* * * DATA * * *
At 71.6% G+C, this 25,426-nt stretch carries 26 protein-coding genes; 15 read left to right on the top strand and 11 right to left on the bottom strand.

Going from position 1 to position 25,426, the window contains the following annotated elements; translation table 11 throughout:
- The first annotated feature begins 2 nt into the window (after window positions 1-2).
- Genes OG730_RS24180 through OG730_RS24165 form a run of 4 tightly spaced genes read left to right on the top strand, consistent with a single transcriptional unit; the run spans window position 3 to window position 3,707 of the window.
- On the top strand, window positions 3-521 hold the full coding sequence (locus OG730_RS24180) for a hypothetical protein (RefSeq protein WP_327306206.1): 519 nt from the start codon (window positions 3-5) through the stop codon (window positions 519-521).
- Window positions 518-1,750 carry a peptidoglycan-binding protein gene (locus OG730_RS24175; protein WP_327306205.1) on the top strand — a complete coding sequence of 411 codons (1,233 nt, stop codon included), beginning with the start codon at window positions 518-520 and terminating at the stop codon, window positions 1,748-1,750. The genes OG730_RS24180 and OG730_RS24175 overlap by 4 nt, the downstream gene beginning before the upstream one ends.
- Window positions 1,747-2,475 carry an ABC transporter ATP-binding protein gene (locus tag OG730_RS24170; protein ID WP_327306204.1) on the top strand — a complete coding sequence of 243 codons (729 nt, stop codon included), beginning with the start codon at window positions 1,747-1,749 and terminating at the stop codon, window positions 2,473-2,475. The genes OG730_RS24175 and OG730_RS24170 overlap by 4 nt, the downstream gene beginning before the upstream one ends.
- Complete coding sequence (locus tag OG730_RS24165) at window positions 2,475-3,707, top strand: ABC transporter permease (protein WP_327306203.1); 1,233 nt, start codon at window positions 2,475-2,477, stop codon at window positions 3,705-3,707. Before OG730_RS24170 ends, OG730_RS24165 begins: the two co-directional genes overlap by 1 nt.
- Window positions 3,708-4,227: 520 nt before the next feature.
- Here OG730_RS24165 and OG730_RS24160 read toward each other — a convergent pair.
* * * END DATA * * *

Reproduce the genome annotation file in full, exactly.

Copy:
At 71.6% G+C, this 25,426-nt stretch carries 26 protein-coding genes; 15 read left to right on the top strand and 11 right to left on the bottom strand.

Going from position 1 to position 25,426, the window contains the following annotated elements; translation table 11 throughout:
- The first annotated feature begins 2 nt into the window (after window positions 1-2).
- Genes OG730_RS24180 through OG730_RS24165 form a run of 4 tightly spaced genes read left to right on the top strand, consistent with a single transcriptional unit; the run spans window position 3 to window position 3,707 of the window.
- On the top strand, window positions 3-521 hold the full coding sequence (locus OG730_RS24180) for a hypothetical protein (RefSeq protein WP_327306206.1): 519 nt from the start codon (window positions 3-5) through the stop codon (window positions 519-521).
- Window positions 518-1,750 carry a peptidoglycan-binding protein gene (locus OG730_RS24175; protein WP_327306205.1) on the top strand — a complete coding sequence of 411 codons (1,233 nt, stop codon included), beginning with the start codon at window positions 518-520 and terminating at the stop codon, window positions 1,748-1,750. The genes OG730_RS24180 and OG730_RS24175 overlap by 4 nt, the downstream gene beginning before the upstream one ends.
- Window positions 1,747-2,475 carry an ABC transporter ATP-binding protein gene (locus tag OG730_RS24170; protein ID WP_327306204.1) on the top strand — a complete coding sequence of 243 codons (729 nt, stop codon included), beginning with the start codon at window positions 1,747-1,749 and terminating at the stop codon, window positions 2,473-2,475. The genes OG730_RS24175 and OG730_RS24170 overlap by 4 nt, the downstream gene beginning before the upstream one ends.
- Complete coding sequence (locus tag OG730_RS24165) at window positions 2,475-3,707, top strand: ABC transporter permease (protein WP_327306203.1); 1,233 nt, start codon at window positions 2,475-2,477, stop codon at window positions 3,705-3,707. Before OG730_RS24170 ends, OG730_RS24165 begins: the two co-directional genes overlap by 1 nt.
- Window positions 3,708-4,227: 520 nt before the next feature.
- Here OG730_RS24165 and OG730_RS24160 read toward each other — a convergent pair.